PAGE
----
December 3, 2018
Published By Tenzin Saldon

His Holiness the Dalai Lama with a group of students from neighboring village schools after they chanted prayers in Pali language to open the first day of his teachings in Sankisa, UP, India on 3 December 2018. Photo/Lobsang Tsering/OHHDL

Sankisa: Debunking the idea that destructive emotions are a natural part of human behaviour, His Holiness the Dalai Lama said this Monday that humans are innately compassionate and through the teachings of the ancient Indian wisdom, one can tackle and eliminate them.

“In India, for centuries, there’s been a practice of ahimsa or nonviolence and secular principle. Besides, celebrating the diversity of religion and culture, India’s secular principle accords respect to non-believers. This is key to building peace and understanding,” His Holiness said, inaugurating his three-day teachings for Indian devotes at Sankisa, Uttar Pradesh.

The teachings are being organised by the Youth Buddhist Society of India. YBS India is a volunteer, governmental, non-sectarian, non-political people’s development movement based on Engaged Buddhism established in the year 1986 in Sankisa by Suresh Chandra Bauddha in Uttar Pradesh, India. 

More than 15,000 people, mainly Indian devotees, had gathered at the YBS ground to listen to His Holiness’ dharma discourse. Kalon Trisur Professor Samdhong Rinpoche and representatives from Tibetan and non-Tibetan Buddhist monastic communities were present too.

His Holiness implored that Indian understanding of secular is truly befitting in today’s world. “If you respect all communities of religion and those without, you will not indulge in violence or harming others. It’s very important for us to take an earnest lesson from these thousand years old secular principle.”

He argued not every human being subscribes to religion and even within religion, there are philosophical differences and views. “Without touching religion as such, we can practice love and compassion in a secular way.”

Tagging himself as a practising student of Nalanda tradition, His Holiness said he sees the relevance of the ancient wisdom and endeavours to revive it in modern India

“The world today is facing a serious crisis of emotions. Even In the most highly developed countries, despite the material development, progress and prosperity, we see that there’s a mental and psychological disturbance in many people. Without the understanding of human emotions and training, we easily resort to weapon and force.”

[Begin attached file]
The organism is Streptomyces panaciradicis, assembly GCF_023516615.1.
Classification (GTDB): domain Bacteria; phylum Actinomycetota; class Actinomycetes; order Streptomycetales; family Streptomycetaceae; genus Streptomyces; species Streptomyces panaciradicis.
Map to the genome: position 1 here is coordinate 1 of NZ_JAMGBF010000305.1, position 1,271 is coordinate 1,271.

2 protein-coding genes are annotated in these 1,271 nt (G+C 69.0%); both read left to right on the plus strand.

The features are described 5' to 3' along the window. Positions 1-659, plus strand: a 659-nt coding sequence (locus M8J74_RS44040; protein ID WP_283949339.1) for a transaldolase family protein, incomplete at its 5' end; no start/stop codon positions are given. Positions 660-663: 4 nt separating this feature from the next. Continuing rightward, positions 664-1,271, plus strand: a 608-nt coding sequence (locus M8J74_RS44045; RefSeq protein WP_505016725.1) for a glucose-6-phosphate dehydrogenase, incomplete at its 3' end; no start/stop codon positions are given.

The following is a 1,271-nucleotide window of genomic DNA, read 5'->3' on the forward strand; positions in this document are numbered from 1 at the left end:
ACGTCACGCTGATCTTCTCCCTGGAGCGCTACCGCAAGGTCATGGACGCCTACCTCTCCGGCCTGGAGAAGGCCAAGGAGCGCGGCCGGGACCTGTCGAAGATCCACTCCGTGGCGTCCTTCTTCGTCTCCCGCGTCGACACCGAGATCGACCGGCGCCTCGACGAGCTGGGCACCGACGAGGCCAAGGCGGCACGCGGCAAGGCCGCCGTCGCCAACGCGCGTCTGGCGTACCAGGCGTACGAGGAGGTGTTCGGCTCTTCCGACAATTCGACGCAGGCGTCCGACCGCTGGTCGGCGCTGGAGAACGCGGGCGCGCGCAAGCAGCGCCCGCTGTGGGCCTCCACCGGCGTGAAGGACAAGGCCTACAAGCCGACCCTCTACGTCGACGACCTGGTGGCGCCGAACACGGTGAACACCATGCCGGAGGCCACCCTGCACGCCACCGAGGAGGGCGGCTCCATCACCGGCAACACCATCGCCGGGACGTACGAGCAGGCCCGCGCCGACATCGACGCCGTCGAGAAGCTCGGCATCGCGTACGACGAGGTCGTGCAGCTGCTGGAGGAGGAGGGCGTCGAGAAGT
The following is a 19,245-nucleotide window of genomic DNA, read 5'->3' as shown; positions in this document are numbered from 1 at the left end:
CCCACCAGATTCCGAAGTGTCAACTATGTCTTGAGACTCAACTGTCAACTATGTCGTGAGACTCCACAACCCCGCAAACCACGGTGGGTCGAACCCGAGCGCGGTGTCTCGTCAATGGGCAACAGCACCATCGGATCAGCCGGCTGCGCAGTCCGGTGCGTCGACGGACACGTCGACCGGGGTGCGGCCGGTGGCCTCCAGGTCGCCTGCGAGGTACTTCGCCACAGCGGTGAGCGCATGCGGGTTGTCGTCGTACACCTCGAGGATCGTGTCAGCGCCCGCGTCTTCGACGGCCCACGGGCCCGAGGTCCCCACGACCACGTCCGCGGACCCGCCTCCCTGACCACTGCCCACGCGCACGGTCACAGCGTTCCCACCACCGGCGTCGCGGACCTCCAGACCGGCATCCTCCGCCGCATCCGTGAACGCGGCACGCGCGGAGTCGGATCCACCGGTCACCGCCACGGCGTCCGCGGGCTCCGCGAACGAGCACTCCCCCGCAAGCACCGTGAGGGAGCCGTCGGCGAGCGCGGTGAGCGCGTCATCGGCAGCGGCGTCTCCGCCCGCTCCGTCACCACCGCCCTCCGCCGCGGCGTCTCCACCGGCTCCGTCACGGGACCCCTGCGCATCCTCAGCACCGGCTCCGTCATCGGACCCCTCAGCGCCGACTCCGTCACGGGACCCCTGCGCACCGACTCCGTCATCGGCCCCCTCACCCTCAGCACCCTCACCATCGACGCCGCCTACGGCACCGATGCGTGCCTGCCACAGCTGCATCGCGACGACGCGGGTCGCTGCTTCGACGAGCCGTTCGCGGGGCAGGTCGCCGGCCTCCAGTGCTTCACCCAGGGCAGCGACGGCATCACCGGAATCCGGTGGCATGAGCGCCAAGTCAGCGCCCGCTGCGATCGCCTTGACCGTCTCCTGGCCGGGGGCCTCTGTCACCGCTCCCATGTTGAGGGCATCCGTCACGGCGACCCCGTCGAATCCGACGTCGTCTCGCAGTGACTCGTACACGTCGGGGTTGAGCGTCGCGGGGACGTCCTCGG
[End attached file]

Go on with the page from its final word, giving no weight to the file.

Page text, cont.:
His Holiness said he has faith that the younger generation of India can bring the change through reviving the teachings of ancient Indian wisdom.

His Holiness the Dalai Lama gives teaching on Shantideva’s ‘Guide to the Bodhisattva’s Way of Life’ to a gathering of more than 15,000 devotees in Sankisa, Uttar Pradesh, 3 December 2018. Photo/Lobsang Tsering/OHHDL

“The violence of the 20th century have claimed more than 200 million people killed in the violence. Now, we should build a century of peace, not through prayer, but through our own practice.”

By practice, His Holiness refers to the practice of ancient Indian traditions that deal with concentration and insight, shamatha and vipassana, that have accumulated a profound understanding of the workings of the mind.

“Irrespective of one’s religious belief, his ancient knowledge remains relevant today because it can equip us to deal with our destructive emotions and bring about a transformation of the mind.”

His Holiness also alluded to India’s centuries-old religious harmony, calling it previous and admirable.

“India should serve as a role model for the rest of the world. With more than a billion population and for many centuries, India has practised and preserved its religious harmony. Hence, it shows that religious harmony is possible. Therefore, I urge my Indian friends to show to rest of the world that is possible.

Delving into different religious branches and its purpose, he said there are different philosophical views within a religion and that is to enable human beings in further developing our practice of love and compassion. 

“In the Nalanda tradition of Buddhism, there are four schools of thoughts: Sarvastivada Vaibhashika; Sarvastivada Sautrantika; Madhyamaka, the Mahayana philosophy of Nagarjuna; and Chittamatra, the Mahayana philosophy of Asanga and Vasubandhu.

“Among these four, there are lots of arguments and criticisms against one another but these criticism are not to create disharmony but to do more investigation into the teaching of Buddha for our spiritual and mental development.”

His Holiness conducted further on the introduction to Buddha’s teaching. He will give the discourse on Shantideva’s ‘Guide to the Bodhisattva’s Way of Life’ from tomorrow.

His Holiness the Dalai Lama paying his respects to a statue of Buddha on his arrival at the Youth Buddhist Society ground for the first day teachings. Photo/Lobsang Tsering/OHHDL

Members of the audience raising their copies of Shantideva’s ‘Guide to the Bodhisattva’s Way of Life’ at the teaching, 3 December 2018. Photo/Lobsang Tsering/OHHDL

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